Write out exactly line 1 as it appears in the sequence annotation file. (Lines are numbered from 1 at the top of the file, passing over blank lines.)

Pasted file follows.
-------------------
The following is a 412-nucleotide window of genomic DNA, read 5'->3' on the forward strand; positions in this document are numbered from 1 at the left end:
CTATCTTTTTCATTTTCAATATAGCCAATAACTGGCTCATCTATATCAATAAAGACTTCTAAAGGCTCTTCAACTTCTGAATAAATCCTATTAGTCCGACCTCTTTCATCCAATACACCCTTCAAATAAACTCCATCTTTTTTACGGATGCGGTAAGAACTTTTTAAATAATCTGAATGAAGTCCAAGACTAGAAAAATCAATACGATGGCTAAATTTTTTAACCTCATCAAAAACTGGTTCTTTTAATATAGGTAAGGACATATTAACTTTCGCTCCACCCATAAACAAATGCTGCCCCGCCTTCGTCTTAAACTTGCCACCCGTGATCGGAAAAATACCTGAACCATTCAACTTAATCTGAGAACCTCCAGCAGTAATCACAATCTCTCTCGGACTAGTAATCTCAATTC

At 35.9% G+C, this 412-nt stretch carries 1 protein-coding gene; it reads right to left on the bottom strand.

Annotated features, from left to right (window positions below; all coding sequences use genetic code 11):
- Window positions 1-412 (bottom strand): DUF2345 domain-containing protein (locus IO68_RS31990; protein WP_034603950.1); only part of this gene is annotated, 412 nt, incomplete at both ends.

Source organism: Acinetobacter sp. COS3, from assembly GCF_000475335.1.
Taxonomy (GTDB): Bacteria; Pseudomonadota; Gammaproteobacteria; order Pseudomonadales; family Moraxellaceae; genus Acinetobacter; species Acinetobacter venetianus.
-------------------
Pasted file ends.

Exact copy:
The following is a 412-nucleotide window of genomic DNA, read 5'->3' on the forward strand; positions in this document are numbered from 1 at the left end: